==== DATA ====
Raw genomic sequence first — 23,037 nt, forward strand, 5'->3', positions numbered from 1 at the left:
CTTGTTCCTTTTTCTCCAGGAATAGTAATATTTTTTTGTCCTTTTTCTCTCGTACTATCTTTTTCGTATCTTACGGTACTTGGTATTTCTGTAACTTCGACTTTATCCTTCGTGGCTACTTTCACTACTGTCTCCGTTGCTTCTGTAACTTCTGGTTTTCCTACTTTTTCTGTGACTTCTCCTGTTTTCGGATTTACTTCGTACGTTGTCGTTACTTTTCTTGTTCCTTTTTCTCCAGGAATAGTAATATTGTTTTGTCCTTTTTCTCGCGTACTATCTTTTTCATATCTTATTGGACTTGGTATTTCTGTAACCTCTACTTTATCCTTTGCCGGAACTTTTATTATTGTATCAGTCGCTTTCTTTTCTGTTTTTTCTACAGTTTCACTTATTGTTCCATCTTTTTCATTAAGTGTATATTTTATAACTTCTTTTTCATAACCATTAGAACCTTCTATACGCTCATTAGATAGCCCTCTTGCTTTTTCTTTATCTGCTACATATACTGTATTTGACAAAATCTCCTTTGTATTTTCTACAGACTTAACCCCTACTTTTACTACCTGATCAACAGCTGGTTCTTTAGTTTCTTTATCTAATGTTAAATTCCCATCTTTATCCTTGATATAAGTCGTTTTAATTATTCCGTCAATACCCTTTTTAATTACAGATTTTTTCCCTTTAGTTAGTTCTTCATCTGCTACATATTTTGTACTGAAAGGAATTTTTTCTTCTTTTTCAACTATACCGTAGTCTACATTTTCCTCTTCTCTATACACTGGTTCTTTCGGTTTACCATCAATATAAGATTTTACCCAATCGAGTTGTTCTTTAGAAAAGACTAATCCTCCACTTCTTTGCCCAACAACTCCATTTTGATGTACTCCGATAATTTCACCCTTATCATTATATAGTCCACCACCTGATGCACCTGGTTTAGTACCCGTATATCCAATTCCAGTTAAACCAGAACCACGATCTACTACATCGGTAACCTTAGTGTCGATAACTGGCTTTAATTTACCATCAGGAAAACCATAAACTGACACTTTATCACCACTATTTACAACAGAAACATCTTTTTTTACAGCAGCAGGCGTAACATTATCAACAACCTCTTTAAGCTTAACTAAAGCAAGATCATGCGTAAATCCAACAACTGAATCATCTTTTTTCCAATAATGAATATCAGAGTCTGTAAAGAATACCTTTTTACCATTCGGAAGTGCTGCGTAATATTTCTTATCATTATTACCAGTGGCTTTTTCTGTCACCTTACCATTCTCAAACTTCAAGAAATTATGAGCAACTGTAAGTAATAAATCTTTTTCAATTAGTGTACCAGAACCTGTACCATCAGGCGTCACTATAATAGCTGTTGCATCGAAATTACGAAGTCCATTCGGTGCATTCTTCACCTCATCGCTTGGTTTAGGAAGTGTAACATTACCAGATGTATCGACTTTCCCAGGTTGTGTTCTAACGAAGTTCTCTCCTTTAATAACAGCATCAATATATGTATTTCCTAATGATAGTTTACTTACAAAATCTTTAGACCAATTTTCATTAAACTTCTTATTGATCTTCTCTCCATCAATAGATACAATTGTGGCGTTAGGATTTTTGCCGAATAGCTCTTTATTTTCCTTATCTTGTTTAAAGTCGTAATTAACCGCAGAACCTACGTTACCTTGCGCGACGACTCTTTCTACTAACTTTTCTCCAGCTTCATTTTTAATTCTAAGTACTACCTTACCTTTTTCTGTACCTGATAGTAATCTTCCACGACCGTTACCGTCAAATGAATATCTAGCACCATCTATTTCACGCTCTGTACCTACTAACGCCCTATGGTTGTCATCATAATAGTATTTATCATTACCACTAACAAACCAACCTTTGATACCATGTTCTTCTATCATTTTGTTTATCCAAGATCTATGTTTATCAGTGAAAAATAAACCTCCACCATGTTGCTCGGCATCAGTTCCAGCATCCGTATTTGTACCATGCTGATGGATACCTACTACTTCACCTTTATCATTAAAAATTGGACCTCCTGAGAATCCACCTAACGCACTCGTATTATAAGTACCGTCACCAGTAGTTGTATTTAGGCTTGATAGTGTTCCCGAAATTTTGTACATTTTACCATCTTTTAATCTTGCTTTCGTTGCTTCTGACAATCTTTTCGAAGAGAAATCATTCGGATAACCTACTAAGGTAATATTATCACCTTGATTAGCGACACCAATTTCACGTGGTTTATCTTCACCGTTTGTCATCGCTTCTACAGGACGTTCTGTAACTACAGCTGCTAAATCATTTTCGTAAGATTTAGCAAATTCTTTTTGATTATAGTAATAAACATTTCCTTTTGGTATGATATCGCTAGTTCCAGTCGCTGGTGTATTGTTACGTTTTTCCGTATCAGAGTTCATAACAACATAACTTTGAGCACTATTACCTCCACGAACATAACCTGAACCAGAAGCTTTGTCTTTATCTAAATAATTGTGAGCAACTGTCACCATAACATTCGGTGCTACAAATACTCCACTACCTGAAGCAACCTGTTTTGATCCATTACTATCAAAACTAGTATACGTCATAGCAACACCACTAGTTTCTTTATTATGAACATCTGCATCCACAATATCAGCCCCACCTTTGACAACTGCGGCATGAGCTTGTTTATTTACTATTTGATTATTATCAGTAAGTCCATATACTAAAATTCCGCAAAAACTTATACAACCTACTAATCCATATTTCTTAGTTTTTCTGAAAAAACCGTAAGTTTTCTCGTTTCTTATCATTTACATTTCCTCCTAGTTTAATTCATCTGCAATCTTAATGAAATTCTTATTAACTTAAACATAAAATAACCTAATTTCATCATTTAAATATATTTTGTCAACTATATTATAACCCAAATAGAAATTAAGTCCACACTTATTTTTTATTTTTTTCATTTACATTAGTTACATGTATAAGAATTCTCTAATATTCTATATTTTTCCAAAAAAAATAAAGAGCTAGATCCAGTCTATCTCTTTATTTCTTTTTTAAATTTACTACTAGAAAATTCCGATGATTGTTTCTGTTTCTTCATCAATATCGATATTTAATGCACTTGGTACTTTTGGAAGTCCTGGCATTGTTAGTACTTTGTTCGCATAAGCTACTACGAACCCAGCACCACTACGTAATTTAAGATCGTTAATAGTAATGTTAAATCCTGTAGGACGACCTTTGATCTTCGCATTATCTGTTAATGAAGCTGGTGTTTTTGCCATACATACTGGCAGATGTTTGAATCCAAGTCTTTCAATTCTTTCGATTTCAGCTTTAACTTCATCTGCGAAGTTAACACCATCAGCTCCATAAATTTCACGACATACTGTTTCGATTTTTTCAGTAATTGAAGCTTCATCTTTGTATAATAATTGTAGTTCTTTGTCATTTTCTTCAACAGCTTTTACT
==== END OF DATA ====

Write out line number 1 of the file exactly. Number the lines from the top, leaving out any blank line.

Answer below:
Raw genomic sequence first — 23,037 nt, forward strand, 5'->3', positions numbered from 1 at the left: